I went for an ultrasound a couple days ago to make sure everything was good to go in the ole' reproductive organ department, and then Tuesday I have a pre-Clomid consult with the fertility specialist at my OB's office. Anyways, at the ultrasound, the tech apparently knew that I was there to prepare for a round of Clomid, but didn't know what the Clomid was being prescribed FOR. As soon as she got a view of my ovaries, she got all giddy and exclaimed, "Look at this! You've got a great big follicle on your right ovary! You're going to ovulate this month- you should try to get pregnant on your own!"

For some reason, this made me irrationally angry. "I KNOW I can ovulate," I said a little snappishly. "That's not my problem. If I get pregnant this month on my own, I'll just lose it." What I wanted to say was, "Stick to your job. Measure my uterus, measure my ovaries, take note of my follicle, whatever. But don't give me fertility advise when you have no idea what I'm here for." I think it just made me feel inadequate all over again. I mean, there was a lovely, giant follicle, ripe for ovulation, and I have no choice but to let it go to waste.

Well, sorry about that detour into Unresolved Hostility! The point is, we're getting ready to try again soon, albeit with pharmaceutical assistance. Slowly but surely, I've been feeling the Baby Urge again. I want to the hospital to visit a friend and her day old baby girl last Sunday, and whew, it was so fresh and exciting, yet so familiar and instinctive, to hold a tiny baby again. I forgot how they fit perfectly into the crook of your arm, their heads in your hand and their feet tucked in your elbow. I forgot how you can rock them on your lap and just STARE at them forever and not get bored once. I forgot- but so quickly remembered!- how inexplicably sweet they smell. Especially before their first bath... Oh. It is the smell of newness and innocence and magic. As I watched my friend snuggle her new daughter, wearing that very particular, exhausted but satisfied new mother smile, I felt just like Tina Fey in 30 Rock last week: "I want to go to there!"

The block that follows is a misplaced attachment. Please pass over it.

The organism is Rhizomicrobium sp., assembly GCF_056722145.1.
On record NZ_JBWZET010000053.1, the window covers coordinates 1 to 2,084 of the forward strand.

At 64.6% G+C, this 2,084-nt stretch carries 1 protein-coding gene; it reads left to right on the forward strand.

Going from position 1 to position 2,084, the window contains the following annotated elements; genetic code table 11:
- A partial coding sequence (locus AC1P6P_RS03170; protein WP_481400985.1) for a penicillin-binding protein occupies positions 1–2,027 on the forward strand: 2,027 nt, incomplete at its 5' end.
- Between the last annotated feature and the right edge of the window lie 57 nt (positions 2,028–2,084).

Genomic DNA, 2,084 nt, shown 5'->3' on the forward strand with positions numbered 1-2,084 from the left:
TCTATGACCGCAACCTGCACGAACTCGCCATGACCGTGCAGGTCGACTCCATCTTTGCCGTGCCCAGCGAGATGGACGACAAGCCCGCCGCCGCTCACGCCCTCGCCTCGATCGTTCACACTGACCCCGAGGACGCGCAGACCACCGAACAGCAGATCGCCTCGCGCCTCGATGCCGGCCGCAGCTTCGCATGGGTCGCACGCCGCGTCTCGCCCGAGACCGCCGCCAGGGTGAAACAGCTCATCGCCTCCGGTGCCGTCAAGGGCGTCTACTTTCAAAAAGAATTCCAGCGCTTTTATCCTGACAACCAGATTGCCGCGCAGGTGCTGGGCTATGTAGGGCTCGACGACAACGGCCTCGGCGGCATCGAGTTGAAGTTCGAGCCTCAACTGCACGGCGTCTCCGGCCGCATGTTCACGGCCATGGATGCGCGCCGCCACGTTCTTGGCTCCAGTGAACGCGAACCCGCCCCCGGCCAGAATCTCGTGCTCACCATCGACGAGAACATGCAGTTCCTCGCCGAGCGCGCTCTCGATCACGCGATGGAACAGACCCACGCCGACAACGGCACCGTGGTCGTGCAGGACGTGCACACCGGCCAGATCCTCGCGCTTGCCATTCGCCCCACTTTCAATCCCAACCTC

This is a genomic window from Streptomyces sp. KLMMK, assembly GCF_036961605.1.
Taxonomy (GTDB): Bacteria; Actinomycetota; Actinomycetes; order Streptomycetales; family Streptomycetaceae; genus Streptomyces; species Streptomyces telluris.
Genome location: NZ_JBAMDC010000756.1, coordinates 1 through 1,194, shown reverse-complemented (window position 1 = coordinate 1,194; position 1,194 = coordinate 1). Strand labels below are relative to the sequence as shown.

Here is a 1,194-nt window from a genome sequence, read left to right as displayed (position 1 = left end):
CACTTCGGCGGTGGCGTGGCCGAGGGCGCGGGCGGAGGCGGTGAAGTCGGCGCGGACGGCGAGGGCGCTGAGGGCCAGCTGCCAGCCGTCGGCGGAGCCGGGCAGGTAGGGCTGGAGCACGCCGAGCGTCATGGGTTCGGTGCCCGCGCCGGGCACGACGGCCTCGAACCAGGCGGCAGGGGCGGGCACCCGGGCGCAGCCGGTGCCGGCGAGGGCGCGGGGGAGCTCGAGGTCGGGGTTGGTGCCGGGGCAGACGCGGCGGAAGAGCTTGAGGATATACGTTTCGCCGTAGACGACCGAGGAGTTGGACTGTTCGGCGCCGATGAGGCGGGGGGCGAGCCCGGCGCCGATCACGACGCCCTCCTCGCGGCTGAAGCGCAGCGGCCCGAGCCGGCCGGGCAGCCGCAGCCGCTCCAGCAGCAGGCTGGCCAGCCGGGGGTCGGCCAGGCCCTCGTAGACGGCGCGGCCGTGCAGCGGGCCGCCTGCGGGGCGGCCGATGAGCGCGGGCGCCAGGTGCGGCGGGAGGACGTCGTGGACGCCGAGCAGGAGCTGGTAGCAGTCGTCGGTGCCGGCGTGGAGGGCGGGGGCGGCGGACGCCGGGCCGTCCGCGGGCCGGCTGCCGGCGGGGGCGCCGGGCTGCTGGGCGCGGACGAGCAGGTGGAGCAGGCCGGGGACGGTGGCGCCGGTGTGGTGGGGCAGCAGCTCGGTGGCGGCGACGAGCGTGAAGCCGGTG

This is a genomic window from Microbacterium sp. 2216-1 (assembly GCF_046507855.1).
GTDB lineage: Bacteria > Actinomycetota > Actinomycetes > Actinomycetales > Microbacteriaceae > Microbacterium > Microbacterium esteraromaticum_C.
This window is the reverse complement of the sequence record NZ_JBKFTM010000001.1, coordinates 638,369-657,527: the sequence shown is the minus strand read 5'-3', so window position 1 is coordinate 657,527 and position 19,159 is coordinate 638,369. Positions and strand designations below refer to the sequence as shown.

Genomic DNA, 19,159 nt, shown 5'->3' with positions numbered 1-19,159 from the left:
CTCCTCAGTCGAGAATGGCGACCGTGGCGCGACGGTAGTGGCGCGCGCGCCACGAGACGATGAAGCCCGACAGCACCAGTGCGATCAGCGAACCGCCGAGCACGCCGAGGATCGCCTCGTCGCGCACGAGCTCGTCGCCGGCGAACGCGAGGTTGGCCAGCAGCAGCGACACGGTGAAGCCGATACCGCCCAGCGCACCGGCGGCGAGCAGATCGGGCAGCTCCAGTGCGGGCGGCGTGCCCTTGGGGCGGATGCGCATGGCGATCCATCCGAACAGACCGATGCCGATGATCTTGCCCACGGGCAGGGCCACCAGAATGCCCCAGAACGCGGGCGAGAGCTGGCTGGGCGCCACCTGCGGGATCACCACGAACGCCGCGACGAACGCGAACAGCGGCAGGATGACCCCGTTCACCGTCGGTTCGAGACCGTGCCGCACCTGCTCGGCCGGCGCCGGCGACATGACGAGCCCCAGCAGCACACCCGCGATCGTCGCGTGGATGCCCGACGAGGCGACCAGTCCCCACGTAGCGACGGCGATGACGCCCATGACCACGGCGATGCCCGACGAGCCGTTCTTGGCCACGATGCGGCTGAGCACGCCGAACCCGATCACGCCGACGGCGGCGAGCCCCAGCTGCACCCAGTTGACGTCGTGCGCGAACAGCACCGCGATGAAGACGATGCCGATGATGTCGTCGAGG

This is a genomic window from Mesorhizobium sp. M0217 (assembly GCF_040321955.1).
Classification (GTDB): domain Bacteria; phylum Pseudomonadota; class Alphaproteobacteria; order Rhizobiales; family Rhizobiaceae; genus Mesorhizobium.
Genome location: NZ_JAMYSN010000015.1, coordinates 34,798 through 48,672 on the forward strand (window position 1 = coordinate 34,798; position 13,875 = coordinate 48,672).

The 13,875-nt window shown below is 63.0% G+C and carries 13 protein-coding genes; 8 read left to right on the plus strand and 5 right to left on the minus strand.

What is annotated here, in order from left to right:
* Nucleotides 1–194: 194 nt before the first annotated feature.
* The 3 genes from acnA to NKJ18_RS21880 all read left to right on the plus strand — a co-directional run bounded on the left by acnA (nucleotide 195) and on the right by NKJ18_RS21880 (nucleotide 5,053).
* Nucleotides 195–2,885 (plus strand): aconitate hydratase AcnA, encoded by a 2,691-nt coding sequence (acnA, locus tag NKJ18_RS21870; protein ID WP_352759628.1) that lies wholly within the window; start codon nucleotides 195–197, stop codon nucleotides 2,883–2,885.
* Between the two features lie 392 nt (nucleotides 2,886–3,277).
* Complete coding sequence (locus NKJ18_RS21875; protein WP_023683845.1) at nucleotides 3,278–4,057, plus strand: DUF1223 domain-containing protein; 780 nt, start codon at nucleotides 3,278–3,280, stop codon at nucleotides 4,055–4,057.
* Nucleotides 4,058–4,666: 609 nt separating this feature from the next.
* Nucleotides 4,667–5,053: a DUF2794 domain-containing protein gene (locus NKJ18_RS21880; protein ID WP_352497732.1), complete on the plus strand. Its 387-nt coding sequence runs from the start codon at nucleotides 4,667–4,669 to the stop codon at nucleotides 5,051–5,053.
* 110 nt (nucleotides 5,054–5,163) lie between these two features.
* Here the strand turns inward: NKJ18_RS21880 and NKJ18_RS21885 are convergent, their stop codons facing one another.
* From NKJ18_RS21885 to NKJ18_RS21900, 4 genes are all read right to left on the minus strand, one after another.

It's just the getting there that has me hesitant, still. I know adding another kid would just be more chaos and mess and noise and sleeplessness, but really, once you have two, how much worse could it get? So I'm pretty much over fearing the realities of another child. I just fear the realities and risks of pregnancy. I so badly do not want to experience another loss. And I so badly do NOT want to be nauseaous and tired and weepy for three months, and then bedridden and bloated and dilated and crampy for another two months at the end. Pregnancy is miraculous, sure, but, just like a newborn, it is a miracle that is filled with messiness and complication and major inconvenience.

I wish I liked being pregnant more. It's kind of a sore point with me, because I always thought I would love every second of it. I wish I could walk around the whole time feeling like a glowing Madonna, rubbing my fertile orb of a belly. Instead, I mostly feel kind of like a joke. Like a whale. Or like my regular self, stuffed into a fat suit that I cannot escape. The fat suit prospect is especially scary given that I am finally getting into shape for the first time in my life.

But. I think we will probably try again soon. Or soon-ish. So, um, if you're pregnant, or just LIKE being pregnant, pretty please will you leave me some reminders of why it's special! and magical!?